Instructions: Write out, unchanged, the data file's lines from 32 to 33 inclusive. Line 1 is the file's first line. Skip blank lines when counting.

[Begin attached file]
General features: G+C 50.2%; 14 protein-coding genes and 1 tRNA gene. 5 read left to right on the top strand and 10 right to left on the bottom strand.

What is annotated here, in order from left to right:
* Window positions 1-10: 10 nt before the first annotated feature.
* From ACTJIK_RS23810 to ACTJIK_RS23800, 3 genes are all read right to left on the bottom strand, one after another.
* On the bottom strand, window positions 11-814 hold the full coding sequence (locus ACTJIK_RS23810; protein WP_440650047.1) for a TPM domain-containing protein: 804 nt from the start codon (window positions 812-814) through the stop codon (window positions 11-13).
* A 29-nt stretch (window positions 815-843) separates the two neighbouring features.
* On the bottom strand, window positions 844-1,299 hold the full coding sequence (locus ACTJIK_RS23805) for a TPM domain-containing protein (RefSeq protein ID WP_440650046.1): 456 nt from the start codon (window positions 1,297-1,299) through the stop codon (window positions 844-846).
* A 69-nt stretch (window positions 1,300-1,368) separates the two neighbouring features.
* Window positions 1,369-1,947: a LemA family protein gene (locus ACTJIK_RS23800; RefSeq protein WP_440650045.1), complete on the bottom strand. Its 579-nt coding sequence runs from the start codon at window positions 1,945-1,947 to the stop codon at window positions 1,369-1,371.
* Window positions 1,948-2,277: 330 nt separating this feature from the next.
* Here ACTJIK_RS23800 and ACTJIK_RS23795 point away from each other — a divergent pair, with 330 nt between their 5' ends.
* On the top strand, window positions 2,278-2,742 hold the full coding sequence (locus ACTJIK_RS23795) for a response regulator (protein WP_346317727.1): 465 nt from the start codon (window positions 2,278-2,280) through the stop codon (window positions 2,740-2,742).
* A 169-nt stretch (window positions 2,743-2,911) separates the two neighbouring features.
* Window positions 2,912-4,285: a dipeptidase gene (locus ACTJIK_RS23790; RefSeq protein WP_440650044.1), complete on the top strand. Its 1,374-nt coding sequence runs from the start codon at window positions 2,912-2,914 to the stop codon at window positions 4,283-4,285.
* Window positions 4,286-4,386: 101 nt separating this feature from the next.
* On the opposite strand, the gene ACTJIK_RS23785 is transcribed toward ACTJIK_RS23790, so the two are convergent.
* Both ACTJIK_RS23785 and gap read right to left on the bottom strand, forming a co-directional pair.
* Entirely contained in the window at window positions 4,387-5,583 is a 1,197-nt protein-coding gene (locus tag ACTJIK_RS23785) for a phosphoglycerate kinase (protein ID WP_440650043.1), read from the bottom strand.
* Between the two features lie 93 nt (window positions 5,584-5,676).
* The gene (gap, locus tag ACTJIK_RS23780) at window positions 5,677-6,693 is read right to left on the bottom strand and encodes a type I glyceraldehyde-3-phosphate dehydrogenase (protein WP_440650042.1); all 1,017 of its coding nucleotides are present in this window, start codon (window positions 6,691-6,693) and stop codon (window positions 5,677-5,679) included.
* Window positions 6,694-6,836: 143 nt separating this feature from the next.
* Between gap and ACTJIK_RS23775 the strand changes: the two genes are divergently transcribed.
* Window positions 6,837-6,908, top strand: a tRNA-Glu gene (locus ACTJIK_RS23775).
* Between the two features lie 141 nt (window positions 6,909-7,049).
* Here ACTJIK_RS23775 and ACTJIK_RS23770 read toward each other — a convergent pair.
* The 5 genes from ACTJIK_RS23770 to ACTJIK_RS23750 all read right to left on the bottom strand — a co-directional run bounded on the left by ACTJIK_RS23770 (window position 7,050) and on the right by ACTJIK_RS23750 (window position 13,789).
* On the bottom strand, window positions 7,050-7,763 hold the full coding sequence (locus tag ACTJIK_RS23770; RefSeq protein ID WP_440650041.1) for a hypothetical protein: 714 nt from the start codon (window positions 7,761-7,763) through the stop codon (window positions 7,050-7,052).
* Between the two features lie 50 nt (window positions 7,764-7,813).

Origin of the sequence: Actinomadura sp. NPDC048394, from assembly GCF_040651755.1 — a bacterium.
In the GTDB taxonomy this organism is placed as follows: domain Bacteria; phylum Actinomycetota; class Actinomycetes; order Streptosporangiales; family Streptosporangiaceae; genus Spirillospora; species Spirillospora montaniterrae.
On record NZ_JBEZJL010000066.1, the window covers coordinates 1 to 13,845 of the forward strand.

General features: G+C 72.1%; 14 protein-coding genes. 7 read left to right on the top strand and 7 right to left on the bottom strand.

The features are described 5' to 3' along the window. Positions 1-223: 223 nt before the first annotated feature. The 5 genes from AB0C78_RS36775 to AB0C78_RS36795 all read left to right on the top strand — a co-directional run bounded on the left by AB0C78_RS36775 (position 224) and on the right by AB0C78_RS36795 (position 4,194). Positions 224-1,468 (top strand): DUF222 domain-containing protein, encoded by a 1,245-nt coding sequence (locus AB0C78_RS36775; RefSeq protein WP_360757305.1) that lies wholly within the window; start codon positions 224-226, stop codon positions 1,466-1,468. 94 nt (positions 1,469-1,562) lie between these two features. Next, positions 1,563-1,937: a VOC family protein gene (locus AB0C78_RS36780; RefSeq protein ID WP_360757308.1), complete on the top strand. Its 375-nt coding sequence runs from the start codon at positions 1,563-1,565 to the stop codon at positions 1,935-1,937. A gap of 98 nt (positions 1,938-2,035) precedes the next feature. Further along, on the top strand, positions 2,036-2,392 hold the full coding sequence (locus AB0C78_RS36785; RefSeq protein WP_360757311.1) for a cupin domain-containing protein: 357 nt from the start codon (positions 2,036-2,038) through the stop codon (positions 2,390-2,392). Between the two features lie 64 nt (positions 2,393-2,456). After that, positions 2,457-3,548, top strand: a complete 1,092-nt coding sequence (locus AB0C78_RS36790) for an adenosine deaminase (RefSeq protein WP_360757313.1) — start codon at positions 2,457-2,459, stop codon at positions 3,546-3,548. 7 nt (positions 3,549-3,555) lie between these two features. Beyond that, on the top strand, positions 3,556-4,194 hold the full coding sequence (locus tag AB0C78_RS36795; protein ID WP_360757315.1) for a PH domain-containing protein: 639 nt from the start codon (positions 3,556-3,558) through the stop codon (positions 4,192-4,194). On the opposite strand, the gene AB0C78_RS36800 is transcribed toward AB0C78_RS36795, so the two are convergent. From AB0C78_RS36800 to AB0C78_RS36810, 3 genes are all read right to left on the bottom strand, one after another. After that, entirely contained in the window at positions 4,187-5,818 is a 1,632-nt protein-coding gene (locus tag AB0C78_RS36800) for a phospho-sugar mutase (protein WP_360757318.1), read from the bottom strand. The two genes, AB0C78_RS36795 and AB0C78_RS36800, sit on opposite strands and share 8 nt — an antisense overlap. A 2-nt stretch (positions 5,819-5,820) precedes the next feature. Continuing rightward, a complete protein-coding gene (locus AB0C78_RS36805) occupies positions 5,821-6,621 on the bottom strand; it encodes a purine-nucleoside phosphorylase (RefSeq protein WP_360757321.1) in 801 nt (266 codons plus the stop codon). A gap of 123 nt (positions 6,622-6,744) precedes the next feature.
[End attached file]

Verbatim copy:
General features: G+C 72.1%; 14 protein-coding genes. 7 read left to right on the top strand and 7 right to left on the bottom strand.

The features are described 5' to 3' along the window. Positions 1-223: 223 nt before the first annotated feature. The 5 genes from AB0C78_RS36775 to AB0C78_RS36795 all read left to right on the top strand — a co-directional run bounded on the left by AB0C78_RS36775 (position 224) and on the right by AB0C78_RS36795 (position 4,194). Positions 224-1,468 (top strand): DUF222 domain-containing protein, encoded by a 1,245-nt coding sequence (locus AB0C78_RS36775; RefSeq protein WP_360757305.1) that lies wholly within the window; start codon positions 224-226, stop codon positions 1,466-1,468. 94 nt (positions 1,469-1,562) lie between these two features. Next, positions 1,563-1,937: a VOC family protein gene (locus AB0C78_RS36780; RefSeq protein ID WP_360757308.1), complete on the top strand. Its 375-nt coding sequence runs from the start codon at positions 1,563-1,565 to the stop codon at positions 1,935-1,937. A gap of 98 nt (positions 1,938-2,035) precedes the next feature. Further along, on the top strand, positions 2,036-2,392 hold the full coding sequence (locus AB0C78_RS36785; RefSeq protein WP_360757311.1) for a cupin domain-containing protein: 357 nt from the start codon (positions 2,036-2,038) through the stop codon (positions 2,390-2,392). Between the two features lie 64 nt (positions 2,393-2,456). After that, positions 2,457-3,548, top strand: a complete 1,092-nt coding sequence (locus AB0C78_RS36790) for an adenosine deaminase (RefSeq protein WP_360757313.1) — start codon at positions 2,457-2,459, stop codon at positions 3,546-3,548. 7 nt (positions 3,549-3,555) lie between these two features. Beyond that, on the top strand, positions 3,556-4,194 hold the full coding sequence (locus tag AB0C78_RS36795; protein ID WP_360757315.1) for a PH domain-containing protein: 639 nt from the start codon (positions 3,556-3,558) through the stop codon (positions 4,192-4,194). On the opposite strand, the gene AB0C78_RS36800 is transcribed toward AB0C78_RS36795, so the two are convergent. From AB0C78_RS36800 to AB0C78_RS36810, 3 genes are all read right to left on the bottom strand, one after another. After that, entirely contained in the window at positions 4,187-5,818 is a 1,632-nt protein-coding gene (locus tag AB0C78_RS36800) for a phospho-sugar mutase (protein WP_360757318.1), read from the bottom strand. The two genes, AB0C78_RS36795 and AB0C78_RS36800, sit on opposite strands and share 8 nt — an antisense overlap. A 2-nt stretch (positions 5,819-5,820) precedes the next feature. Continuing rightward, a complete protein-coding gene (locus AB0C78_RS36805) occupies positions 5,821-6,621 on the bottom strand; it encodes a purine-nucleoside phosphorylase (RefSeq protein WP_360757321.1) in 801 nt (266 codons plus the stop codon). A gap of 123 nt (positions 6,622-6,744) precedes the next feature.